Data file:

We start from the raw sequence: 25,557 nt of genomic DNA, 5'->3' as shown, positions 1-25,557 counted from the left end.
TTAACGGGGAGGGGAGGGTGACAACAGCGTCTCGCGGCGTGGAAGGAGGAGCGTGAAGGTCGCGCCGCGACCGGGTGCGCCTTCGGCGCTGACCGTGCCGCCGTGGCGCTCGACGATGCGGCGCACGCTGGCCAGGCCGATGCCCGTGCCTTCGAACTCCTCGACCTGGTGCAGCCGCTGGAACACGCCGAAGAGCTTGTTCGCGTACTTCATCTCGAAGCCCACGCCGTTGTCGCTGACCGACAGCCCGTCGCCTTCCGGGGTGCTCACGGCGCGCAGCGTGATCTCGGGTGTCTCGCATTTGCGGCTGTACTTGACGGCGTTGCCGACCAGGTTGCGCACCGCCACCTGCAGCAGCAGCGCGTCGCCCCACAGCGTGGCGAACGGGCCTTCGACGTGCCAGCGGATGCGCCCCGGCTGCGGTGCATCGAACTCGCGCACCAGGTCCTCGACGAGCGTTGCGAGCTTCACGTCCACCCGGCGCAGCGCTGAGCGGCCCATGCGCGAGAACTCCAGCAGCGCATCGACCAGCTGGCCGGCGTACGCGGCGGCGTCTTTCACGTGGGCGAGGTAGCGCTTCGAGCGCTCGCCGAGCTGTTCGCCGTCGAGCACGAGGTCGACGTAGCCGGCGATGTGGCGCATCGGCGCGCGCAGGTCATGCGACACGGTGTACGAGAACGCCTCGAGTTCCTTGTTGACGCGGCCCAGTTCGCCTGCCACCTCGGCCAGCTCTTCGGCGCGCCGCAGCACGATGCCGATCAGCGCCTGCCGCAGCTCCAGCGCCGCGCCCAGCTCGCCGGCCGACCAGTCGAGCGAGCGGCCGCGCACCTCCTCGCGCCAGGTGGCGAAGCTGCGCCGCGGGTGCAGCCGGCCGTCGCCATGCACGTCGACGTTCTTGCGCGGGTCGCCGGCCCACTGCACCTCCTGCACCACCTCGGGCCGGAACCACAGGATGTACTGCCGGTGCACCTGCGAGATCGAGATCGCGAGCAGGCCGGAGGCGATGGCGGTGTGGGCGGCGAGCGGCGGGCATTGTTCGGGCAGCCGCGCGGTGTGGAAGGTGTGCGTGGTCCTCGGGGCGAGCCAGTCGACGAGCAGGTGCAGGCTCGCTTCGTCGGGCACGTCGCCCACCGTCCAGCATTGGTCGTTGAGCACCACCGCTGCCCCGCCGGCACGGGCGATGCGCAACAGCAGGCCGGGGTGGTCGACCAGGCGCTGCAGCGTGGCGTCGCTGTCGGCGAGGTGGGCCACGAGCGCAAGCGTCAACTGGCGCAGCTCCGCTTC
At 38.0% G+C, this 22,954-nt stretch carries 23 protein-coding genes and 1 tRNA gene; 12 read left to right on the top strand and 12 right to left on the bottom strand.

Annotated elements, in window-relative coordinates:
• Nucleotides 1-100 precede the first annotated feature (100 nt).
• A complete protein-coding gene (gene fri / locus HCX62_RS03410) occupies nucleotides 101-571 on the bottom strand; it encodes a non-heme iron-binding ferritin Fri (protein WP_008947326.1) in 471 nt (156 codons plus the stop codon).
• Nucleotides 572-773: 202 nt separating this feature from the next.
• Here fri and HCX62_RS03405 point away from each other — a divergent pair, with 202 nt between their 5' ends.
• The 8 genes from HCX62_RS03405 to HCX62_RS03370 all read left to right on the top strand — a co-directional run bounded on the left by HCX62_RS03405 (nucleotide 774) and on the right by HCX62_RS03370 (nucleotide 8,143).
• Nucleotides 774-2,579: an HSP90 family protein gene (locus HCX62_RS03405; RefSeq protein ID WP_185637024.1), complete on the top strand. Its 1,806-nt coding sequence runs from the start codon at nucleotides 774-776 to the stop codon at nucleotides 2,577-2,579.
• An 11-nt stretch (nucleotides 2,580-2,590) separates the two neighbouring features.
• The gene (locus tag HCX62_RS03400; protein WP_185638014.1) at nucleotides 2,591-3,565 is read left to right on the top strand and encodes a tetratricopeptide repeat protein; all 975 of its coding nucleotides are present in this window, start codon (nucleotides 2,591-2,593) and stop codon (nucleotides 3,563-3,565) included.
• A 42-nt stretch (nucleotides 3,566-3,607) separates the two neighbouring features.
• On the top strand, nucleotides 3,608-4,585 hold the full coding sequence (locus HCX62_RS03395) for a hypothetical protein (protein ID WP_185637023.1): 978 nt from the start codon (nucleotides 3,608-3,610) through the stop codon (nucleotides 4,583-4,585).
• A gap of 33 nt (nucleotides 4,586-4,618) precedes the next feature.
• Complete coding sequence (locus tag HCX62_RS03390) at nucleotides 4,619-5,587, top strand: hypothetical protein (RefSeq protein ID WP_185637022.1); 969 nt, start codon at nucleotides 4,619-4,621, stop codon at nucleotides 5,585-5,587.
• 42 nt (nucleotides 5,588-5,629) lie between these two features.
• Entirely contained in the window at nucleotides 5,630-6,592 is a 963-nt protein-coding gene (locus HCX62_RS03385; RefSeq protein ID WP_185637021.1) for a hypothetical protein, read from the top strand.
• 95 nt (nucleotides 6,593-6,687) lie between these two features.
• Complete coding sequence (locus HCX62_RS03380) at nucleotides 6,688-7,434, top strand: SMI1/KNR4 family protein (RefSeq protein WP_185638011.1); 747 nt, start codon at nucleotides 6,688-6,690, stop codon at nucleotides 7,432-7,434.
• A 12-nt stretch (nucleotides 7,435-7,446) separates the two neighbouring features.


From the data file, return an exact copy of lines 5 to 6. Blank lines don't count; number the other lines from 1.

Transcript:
• Nucleotides 1-100 precede the first annotated feature (100 nt).
• A complete protein-coding gene (gene fri / locus HCX62_RS03410) occupies nucleotides 101-571 on the bottom strand; it encodes a non-heme iron-binding ferritin Fri (protein WP_008947326.1) in 471 nt (156 codons plus the stop codon).